posted by Chuckles at 10:04 AM on February 20, 2006

I'll chime in with support of this behavior as a "design feature." I think it's by design that the threshold detection of going up is lower than going down. That way, if you *know* there's a station at some point, you can come back to it after settling on the more powerful station above it. When you don't know where the stations are, the browse feature still works.

Evidence: I had an older Mercedes wagon. It had a weird stereo in it. One of its weirdest features was that it had this behavior -- it would winnow to smaller and smaller stations, but only if you went all the way around the dial. So, it' worked liked:

1. Start up, find 3 stations. Get to 107.9 and start again...
2. Find 6 stations. Go around a third time.
3. Find all 9 stations.

HOW UNBELIEVABLY ANNOYING!! How does one know about this god-forsaken "feature" without reading in the manual? How do you know which go-round you're on without any feedback?

All this is to say that it is possible with tuners to make different thresholds for lock-in. My Mercedes had a digital tuner, btw.
posted by zpousman at 10:43 AM on February 20, 2006

Um, let me try again.

The C-QUAM system of modulating a stereo signal on a broadcast AM channel inevitably results in a slightly greater amount of sideband energy being produced in the upper 5 kHz sideband of the 10 Khz channel, than the lower sideband. This is due to, among other things, the presence of the 25 Hz stereo pilot signal shifting the average noise floor very slightly from a dead centered symmetric position. Thus, for receivers of otherwise symmetric response, tuning in the "down" direction will deliver, on average, a slightly greater "blip" of signal energy, earlier in the signal reception period, in the total time the receiver is tuned anywhere in the selected stations total signal band, than is received when the direction of tuning is in the "up" direction.

That difference is significant, because the response of the tuner is intentionally not instantaneous to weak signals (otherwise the scan would stop constantly on weak static bursts and distorted skywave signals at night from distant stations). In scanning mode, the receiver output is quieted until such time as a strong enough signal is present to get above the quieting threshold long enough for the receiver to accept the signal as a valid station. Because of the asymmetry of energy distribution in the upper and lower sidebands, that will favor a scenario in which the sideband with greater energy is received first, as is the case with higher average energy being present in the upper sideband, and the "direction" of tuning being "down."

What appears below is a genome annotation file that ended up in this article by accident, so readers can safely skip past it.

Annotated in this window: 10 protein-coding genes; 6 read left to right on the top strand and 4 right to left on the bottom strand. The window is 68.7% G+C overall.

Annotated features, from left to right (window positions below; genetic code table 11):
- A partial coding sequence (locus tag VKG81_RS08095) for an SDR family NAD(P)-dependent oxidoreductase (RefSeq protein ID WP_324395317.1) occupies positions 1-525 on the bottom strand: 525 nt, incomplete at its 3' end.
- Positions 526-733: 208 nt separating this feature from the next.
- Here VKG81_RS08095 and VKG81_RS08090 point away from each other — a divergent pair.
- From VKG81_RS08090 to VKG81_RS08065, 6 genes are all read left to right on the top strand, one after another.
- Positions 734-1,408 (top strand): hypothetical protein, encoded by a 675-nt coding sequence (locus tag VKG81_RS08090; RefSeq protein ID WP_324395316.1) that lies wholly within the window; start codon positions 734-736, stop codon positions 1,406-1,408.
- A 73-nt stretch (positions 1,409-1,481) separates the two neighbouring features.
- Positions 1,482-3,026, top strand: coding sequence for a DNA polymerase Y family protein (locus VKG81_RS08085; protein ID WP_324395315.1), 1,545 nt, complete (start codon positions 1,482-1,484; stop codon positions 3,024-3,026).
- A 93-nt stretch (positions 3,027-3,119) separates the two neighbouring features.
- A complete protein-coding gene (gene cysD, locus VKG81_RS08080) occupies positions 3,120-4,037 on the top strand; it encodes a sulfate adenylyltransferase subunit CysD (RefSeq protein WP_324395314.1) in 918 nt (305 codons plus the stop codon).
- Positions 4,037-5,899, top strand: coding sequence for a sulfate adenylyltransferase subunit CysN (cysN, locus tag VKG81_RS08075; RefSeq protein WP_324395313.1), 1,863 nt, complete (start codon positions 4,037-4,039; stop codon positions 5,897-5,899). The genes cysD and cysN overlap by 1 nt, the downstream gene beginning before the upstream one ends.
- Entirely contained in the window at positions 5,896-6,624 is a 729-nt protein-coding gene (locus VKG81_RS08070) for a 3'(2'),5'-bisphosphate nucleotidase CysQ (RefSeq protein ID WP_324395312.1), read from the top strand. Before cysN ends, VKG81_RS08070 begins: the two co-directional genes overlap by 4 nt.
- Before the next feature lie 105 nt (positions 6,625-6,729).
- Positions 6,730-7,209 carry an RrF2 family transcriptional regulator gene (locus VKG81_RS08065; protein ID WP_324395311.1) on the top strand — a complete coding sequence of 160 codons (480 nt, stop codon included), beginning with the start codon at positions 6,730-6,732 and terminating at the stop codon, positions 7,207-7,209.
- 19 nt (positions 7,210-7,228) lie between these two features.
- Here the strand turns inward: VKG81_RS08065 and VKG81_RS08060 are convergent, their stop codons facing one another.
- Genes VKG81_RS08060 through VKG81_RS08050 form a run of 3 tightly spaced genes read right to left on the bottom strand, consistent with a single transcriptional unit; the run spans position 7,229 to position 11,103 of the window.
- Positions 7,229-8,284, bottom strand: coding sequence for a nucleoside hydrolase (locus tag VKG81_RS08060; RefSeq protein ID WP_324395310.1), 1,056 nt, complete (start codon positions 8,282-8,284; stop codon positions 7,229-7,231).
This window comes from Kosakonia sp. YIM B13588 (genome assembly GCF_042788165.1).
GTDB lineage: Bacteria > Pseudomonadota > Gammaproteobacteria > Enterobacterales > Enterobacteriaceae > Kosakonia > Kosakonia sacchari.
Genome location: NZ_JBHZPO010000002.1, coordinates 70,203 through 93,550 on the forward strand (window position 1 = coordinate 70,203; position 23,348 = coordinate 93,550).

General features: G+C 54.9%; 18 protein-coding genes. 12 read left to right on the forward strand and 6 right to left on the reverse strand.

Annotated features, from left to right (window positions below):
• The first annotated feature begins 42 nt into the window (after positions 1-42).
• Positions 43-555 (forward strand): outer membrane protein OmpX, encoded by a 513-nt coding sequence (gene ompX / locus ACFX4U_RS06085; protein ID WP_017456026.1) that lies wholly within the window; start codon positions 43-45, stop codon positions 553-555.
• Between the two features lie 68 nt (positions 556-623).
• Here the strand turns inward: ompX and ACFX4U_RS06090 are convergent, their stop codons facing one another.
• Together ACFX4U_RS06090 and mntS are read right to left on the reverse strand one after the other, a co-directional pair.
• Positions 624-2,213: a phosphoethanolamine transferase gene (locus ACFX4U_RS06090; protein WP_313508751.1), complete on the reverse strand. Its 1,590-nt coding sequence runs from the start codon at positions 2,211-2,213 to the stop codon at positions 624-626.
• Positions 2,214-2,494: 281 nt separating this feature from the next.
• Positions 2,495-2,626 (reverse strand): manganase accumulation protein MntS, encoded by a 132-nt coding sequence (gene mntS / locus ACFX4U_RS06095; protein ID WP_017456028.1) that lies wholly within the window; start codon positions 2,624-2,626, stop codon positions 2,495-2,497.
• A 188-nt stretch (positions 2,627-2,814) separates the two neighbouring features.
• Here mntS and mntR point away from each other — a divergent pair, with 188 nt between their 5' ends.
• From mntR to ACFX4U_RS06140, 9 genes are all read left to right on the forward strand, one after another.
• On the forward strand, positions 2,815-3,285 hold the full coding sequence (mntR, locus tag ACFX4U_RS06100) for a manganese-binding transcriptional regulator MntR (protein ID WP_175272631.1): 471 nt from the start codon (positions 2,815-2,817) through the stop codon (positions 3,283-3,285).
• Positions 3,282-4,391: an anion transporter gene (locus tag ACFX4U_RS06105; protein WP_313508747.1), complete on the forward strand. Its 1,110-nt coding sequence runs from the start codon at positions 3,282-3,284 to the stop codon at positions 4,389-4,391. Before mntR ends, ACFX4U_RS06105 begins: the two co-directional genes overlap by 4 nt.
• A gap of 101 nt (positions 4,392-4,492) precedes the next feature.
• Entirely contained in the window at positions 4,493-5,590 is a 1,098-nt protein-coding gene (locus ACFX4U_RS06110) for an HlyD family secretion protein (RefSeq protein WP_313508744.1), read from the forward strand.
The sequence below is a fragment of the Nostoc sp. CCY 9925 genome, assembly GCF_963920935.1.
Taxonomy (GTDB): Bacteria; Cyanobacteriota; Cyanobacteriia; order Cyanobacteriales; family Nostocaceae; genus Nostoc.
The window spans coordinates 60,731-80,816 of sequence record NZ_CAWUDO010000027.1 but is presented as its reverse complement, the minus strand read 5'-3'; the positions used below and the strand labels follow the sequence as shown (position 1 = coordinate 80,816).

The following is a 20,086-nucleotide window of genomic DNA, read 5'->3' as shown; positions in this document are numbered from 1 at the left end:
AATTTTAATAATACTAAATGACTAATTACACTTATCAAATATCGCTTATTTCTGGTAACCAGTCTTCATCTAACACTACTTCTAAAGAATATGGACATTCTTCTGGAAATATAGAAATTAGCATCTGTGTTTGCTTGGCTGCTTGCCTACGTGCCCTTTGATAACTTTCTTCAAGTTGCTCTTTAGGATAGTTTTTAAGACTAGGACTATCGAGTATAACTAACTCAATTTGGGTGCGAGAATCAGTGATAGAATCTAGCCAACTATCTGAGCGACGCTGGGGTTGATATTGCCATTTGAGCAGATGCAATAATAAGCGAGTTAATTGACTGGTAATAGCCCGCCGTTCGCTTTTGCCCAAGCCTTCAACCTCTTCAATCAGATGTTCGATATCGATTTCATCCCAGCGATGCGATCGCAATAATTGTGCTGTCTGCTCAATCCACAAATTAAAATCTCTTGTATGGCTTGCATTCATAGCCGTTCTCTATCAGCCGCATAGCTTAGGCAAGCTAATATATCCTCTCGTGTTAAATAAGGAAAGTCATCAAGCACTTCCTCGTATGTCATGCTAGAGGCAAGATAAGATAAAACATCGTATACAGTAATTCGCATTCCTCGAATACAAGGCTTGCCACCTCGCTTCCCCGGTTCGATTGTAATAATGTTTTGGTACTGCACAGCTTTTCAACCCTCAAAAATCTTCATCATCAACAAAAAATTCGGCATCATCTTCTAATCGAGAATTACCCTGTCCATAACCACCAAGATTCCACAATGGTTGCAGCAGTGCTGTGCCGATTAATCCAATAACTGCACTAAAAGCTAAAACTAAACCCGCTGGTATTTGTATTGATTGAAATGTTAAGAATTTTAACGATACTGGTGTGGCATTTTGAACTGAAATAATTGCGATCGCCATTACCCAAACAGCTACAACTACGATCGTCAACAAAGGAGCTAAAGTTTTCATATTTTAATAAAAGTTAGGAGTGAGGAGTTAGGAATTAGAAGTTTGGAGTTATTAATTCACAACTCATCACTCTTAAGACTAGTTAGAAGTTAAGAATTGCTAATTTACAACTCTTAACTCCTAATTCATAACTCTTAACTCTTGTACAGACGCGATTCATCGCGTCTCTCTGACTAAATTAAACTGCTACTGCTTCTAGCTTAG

Again, if the rate of change of the tuned frequency is low enough, ("slew" rate approaches zero), the difference in selectivity of the scan due to direction of scan will drop towards zero as well, all other things being equal.
posted by paulsc at 10:51 AM on February 20, 2006

zpousman, implementing the feature as you describe would be quite a bit more difficult. Assigning different behaviour to buttons is easy, they already have different behaviour after all. Keeping track of how long the user has been seeking a station is a whole new thing. It could be done, it isn't exactly hard, just harder...

paulsc, thanks for clarifying, I can see what your saying now. I don't have enough experience in this area, but my understanding has been that betting rid of symmetry is the hard part... I mean, I would expect the 25Hz tone to have positive and negative parts, just like every other frequency component in the modulated signal.
posted by Chuckles at 12:41 PM on February 20, 2006

My car does the same thing, but it's better at catching stations going up than going down.
I always figured it was a byproduct of design, because hitting the "Scan" button always goes up.
It is however, incredibly annoying when you hear something you like, but can't get to the radio before it continues on, then hit "Seek" to go back and the radio happily cruises by the station it had just found.

However, my car has the world's worst stock radio tuner, so I've gotten used to it over the years.
posted by madajb at 3:18 PM on February 20, 2006